With about three months before graduation, senior-year students know they will be emerging in the working world during the worst economic crisis since the Great Depression.
And seniors likely realize finding a job in an economy with an unemployment rate of 10.6 percent, the highest students have seen in their lifetimes, will be difficult, especially since there are about six unemployed workers for every available job in the U.S.
But what seniors may not know is that their earnings may never meet the earnings of those who didn’t graduate during a recession, perhaps earning as much as 25 percent less than grads employed during good times.
Yale economist Lisa Kahn studied career paths of white male college graduates from 1979 to 1989, which included a recession in the early ’80s. Kahn found that for every one-percentage-point increase in the national unemployment rate, the starting income of new graduates fell by as much as 7 percent. Those who graduated in the thick of the recession, from 1981-82, made about a quarter less than graduates in positive economies.
While this may not be surprising, the effects of graduating in a recession linger – Kahn found that even up to 15 years after graduation, recession students never close the wage gap with their non-recession counterparts, sometimes earning 10 percent less than good-time students.
“It’s not surprising information,” said Richard Gretz, assistant professor of economics. “You always build on your starting salary,” he said. “So it might be more difficult to catch up.”
Gretz said students who graduate during a recession have lower salaries because more people are looking for jobs, giving companies more “bargaining power.”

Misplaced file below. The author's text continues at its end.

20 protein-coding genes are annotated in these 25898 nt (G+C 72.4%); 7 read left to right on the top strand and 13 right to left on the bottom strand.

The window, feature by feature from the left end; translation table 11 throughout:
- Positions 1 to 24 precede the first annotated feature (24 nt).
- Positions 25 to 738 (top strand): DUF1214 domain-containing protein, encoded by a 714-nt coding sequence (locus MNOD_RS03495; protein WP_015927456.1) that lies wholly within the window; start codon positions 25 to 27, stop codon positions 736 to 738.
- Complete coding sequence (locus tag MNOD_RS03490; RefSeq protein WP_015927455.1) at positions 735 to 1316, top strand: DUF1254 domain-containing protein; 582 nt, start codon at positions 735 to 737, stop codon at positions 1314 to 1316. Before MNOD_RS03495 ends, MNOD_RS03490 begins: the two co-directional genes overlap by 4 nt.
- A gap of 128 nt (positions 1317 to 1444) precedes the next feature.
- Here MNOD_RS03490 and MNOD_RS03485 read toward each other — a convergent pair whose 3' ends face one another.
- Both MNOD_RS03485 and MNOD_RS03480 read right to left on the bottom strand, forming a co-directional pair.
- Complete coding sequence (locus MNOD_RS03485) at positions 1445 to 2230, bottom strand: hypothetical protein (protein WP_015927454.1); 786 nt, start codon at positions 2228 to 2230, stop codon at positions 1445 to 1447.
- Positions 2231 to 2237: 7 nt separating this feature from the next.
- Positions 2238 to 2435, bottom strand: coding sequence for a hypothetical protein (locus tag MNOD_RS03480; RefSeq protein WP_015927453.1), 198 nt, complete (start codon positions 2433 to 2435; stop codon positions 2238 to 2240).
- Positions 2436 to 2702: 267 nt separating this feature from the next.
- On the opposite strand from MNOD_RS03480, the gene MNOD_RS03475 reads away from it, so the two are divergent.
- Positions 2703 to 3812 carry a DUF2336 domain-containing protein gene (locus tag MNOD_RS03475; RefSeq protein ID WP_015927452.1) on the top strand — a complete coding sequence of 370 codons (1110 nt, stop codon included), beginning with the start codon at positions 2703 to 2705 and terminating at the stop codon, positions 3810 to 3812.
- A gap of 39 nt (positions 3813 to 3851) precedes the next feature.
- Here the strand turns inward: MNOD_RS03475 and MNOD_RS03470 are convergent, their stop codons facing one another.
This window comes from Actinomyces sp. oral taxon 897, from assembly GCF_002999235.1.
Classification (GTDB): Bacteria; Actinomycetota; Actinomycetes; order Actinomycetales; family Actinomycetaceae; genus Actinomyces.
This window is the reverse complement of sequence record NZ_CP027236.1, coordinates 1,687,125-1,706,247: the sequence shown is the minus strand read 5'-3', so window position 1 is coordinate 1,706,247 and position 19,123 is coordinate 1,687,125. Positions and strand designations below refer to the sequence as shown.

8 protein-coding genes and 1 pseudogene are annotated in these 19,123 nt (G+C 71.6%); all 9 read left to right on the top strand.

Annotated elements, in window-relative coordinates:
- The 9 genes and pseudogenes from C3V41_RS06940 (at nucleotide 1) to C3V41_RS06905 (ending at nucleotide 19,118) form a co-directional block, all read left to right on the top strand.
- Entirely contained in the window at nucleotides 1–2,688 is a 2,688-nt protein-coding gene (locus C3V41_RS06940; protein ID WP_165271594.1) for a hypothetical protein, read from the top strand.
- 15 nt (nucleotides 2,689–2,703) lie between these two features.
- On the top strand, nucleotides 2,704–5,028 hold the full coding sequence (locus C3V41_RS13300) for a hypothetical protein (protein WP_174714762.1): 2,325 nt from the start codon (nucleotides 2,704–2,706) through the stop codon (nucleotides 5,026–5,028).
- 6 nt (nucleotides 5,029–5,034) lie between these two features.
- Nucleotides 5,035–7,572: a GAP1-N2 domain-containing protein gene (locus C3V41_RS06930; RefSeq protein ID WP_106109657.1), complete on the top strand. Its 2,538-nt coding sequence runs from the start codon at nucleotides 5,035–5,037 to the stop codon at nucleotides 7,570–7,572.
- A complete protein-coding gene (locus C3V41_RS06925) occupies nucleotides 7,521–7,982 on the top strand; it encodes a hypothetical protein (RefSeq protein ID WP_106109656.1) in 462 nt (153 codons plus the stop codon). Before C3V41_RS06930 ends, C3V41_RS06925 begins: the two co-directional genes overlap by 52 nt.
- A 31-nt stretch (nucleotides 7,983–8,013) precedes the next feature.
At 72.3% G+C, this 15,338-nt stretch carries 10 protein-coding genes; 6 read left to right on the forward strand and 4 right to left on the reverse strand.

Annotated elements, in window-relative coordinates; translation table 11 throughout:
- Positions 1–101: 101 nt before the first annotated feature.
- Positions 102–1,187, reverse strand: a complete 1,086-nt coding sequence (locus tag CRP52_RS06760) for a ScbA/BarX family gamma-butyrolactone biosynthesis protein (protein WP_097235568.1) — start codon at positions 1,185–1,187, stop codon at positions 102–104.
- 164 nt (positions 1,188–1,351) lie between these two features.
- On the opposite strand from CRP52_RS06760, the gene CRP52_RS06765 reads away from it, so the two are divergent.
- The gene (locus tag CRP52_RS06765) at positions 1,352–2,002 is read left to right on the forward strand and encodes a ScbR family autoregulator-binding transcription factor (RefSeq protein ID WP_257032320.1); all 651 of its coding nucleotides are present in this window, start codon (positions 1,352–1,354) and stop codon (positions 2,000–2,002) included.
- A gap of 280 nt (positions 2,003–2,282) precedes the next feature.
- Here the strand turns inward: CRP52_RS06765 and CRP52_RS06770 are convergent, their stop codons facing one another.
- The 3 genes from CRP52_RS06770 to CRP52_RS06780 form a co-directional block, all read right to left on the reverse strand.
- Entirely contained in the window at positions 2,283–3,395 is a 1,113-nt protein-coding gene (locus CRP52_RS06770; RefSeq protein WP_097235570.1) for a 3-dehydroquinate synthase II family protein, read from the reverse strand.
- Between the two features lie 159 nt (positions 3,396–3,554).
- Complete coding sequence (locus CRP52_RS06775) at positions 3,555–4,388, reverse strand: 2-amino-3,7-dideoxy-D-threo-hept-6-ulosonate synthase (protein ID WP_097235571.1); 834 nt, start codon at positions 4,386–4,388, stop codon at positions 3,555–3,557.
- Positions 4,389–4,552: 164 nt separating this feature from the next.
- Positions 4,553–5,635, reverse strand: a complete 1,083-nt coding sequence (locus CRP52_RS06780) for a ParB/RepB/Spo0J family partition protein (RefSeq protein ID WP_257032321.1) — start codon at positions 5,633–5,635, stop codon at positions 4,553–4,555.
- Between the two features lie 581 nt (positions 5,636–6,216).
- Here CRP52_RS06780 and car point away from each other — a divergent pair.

But Gretz said GDP has been growing over the last few quarters – a “good signal” for grads. Job growth will follow, but it typically lags behind.
Still, any growth is good growth for grads, Gretz said.
“It’s potential good news for 2010 grads,” he said. “But things in 2011 will probably be much better, as job conditions catch up to the economy.”
Senior dietetics major Caitlin Ramis has another one to two years of school left and said she’s relieved she doesn’t have to job-hunt just yet.
“I’m hoping by the time I’m ready to get into the workforce, the economy will be improved over what it is now,” she said. “I guess I’m sort of glad I have to go through more schooling because of that.”
Associate Director of the Smith Career Center Sandra McDermott said though the predictions seem dire, they are just predictions.
“The employment market regularly cycles between lean and good times,” she said. “To find a job or advance within an organization, you have to be willing to do the work that will set you apart from your peers … you have to be willing to work at Plan A and be flexible enough to consider Plan B.”